How time flies when you spend it with a new baby :) After a wonderful parental leave, I am happy to be back at work this week. And for my first blog post in several weeks, I decided to write about a topic that I think can be a bit confusing sometimes: Real Watercolor Deposition vs. Flow.
When you paint with the new Real Watercolor media in Painter 12, there are actually 2 very distinct painting models happening: deposition and flow.
For instance, in the deposition model, you can control such things as:
For example, in the image below, only the Grain setting was adjusted between the 3 strokes. You can see that the deposited media responds to the grain setting. The pigment concentration of the deposited media folllows the paper pattern. The flow process was paused to capture the image.
Then we let the flow proceed by unpausing the process:
Because the brush used in this example has some granulation in it's flow settings, some grain is visible in the first stroke, even though none was visible after the deposition.
I think this covers the most common settings that control deposition. In a future blog post, I will review what settings control the flow and how they work.
If you have specific questions on the topic of Real Watercolor Deposition, or any other comments let me know :)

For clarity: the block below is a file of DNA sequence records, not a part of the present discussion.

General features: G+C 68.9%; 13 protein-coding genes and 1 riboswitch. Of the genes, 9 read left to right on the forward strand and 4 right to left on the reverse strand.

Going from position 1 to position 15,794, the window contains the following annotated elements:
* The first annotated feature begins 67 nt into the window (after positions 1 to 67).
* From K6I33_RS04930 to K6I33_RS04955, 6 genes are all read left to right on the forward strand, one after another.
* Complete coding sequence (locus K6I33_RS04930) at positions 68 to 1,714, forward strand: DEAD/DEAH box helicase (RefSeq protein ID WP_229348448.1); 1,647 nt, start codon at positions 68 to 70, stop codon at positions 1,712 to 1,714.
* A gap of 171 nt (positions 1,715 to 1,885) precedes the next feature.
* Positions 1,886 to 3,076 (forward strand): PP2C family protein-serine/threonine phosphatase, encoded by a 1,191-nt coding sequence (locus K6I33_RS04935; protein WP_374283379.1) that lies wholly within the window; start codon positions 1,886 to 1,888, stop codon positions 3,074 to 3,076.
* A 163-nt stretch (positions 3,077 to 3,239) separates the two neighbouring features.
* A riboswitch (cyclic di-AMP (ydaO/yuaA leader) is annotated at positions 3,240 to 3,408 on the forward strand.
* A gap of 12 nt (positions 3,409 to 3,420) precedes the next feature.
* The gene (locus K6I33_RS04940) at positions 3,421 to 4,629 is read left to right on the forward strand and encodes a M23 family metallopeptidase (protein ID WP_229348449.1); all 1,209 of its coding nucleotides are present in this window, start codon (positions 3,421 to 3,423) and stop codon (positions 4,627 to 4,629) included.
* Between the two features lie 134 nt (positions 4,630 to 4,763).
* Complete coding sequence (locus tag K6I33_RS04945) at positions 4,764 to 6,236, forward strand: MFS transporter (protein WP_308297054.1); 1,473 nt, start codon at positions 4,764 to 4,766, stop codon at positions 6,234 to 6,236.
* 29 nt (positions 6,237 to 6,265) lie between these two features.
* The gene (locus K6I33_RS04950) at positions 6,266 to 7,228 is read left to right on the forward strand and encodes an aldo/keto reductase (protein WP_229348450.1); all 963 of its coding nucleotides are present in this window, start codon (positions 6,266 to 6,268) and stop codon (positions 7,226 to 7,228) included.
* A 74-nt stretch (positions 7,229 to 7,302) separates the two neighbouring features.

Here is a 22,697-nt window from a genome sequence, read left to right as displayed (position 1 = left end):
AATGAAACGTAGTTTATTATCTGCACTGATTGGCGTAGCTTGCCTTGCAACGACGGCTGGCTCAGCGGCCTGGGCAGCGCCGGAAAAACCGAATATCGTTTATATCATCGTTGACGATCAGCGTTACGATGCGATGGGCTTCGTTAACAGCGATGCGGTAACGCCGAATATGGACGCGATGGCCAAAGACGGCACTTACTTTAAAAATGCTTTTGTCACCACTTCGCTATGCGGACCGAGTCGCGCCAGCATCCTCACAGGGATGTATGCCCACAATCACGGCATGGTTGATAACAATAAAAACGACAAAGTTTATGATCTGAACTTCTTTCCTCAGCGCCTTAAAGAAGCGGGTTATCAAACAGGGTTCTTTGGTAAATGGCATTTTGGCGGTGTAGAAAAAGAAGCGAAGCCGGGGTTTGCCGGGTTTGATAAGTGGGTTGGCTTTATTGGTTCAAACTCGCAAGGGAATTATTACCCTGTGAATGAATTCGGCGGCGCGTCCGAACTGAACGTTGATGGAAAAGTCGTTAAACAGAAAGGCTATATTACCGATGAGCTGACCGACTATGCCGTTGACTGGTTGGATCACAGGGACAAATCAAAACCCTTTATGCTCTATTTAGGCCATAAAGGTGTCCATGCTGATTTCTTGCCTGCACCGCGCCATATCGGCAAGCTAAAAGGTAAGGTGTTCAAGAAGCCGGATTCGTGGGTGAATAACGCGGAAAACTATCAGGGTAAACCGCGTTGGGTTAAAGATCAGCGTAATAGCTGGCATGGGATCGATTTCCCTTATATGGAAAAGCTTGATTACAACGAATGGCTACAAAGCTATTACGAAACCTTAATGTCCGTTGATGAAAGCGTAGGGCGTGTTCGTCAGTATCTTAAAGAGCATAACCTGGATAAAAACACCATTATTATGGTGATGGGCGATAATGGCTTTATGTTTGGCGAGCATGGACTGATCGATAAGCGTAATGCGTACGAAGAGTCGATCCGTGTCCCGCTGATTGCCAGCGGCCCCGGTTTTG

Hey Chris...welcome back...'-}}
Thank you very much for continuing to describe the nitty-gritty of how RWC brushes work. It's very, very helpful...
What is the relationship between deposition, flow and the animation step settings?
Is animation step purely visible in that it just displays the flow or does animation step impact in any way the end result of the flow settings? My guess is that it does not impact deposition at all?
PS: you've misspelled "independEnt"...'-}}
thanks for the feedback!
To answer your question, animation step only affects flow "animation speed". It does not change the end result of the flow. And it does not affect deposition.
You can think of it as how much "flow work" you want the system to do between each rendering of the flowing area.
You might for example want an image update after each flow calculation. This would be a very smooth animation, but very slow. This would be setting animation step to the minimum value.
Or, for example, if you use a large step value, a lot of work will be done between each rendering. The result is an animation that will be less smooth, but faster (because less time is spent updating the the current image).
The extreme would be no updates while the system is flowing. This would mean that you would see no intermediate image updates. Just the final dried result. This would not be as interactive because you would not see the paint flowing and drying.
Because every system is different, and because of the various brushes you can create, I decided to include a control for the animation step (speed).
Thanks for the typo catch! I often get that word wrong because of the french spelling ;)
>>animation step only affects flow "animation speed". It does not change the end result of the flow. And it does not affect deposition.
That's what I figured. I tend to set Animation Step to a high value--generally between 7 and 10--primarily because I have an older system and not much RAM (just 2GB).